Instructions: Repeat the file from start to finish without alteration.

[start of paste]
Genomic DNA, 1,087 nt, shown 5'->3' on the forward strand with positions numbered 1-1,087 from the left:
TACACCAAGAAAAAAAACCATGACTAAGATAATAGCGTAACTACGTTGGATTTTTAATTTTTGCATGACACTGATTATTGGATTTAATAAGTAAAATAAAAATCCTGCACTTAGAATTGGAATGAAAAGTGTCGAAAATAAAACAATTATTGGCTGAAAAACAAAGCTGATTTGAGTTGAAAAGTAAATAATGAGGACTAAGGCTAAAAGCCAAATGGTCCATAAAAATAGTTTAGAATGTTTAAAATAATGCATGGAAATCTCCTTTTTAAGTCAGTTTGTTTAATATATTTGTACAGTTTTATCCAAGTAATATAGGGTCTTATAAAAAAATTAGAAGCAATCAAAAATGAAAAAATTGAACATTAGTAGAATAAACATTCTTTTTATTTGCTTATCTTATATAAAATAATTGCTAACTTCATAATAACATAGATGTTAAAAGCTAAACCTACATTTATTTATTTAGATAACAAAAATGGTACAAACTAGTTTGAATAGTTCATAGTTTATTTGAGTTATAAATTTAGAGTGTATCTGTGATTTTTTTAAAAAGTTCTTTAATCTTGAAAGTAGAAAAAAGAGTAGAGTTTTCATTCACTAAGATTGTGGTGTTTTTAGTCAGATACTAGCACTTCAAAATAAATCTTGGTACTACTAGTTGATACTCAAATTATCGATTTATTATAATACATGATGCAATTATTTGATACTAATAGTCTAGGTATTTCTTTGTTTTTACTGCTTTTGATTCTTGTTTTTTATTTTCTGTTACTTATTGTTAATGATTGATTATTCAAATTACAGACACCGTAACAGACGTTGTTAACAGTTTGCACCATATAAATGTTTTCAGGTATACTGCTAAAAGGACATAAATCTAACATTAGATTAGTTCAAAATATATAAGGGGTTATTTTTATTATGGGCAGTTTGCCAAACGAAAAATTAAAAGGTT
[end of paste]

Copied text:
Genomic DNA, 1,087 nt, shown 5'->3' on the forward strand with positions numbered 1-1,087 from the left:
TACACCAAGAAAAAAAACCATGACTAAGATAATAGCGTAACTACGTTGGATTTTTAATTTTTGCATGACACTGATTATTGGATTTAATAAGTAAAATAAAAATCCTGCACTTAGAATTGGAATGAAAAGTGTCGAAAATAAAACAATTATTGGCTGAAAAACAAAGCTGATTTGAGTTGAAAAGTAAATAATGAGGACTAAGGCTAAAAGCCAAATGGTCCATAAAAATAGTTTAGAATGTTTAAAATAATGCATGGAAATCTCCTTTTTAAGTCAGTTTGTTTAATATATTTGTACAGTTTTATCCAAGTAATATAGGGTCTTATAAAAAAATTAGAAGCAATCAAAAATGAAAAAATTGAACATTAGTAGAATAAACATTCTTTTTATTTGCTTATCTTATATAAAATAATTGCTAACTTCATAATAACATAGATGTTAAAAGCTAAACCTACATTTATTTATTTAGATAACAAAAATGGTACAAACTAGTTTGAATAGTTCATAGTTTATTTGAGTTATAAATTTAGAGTGTATCTGTGATTTTTTTAAAAAGTTCTTTAATCTTGAAAGTAGAAAAAAGAGTAGAGTTTTCATTCACTAAGATTGTGGTGTTTTTAGTCAGATACTAGCACTTCAAAATAAATCTTGGTACTACTAGTTGATACTCAAATTATCGATTTATTATAATACATGATGCAATTATTTGATACTAATAGTCTAGGTATTTCTTTGTTTTTACTGCTTTTGATTCTTGTTTTTTATTTTCTGTTACTTATTGTTAATGATTGATTATTCAAATTACAGACACCGTAACAGACGTTGTTAACAGTTTGCACCATATAAATGTTTTCAGGTATACTGCTAAAAGGACATAAATCTAACATTAGATTAGTTCAAAATATATAAGGGGTTATTTTTATTATGGGCAGTTTGCCAAACGAAAAATTAAAAGGTT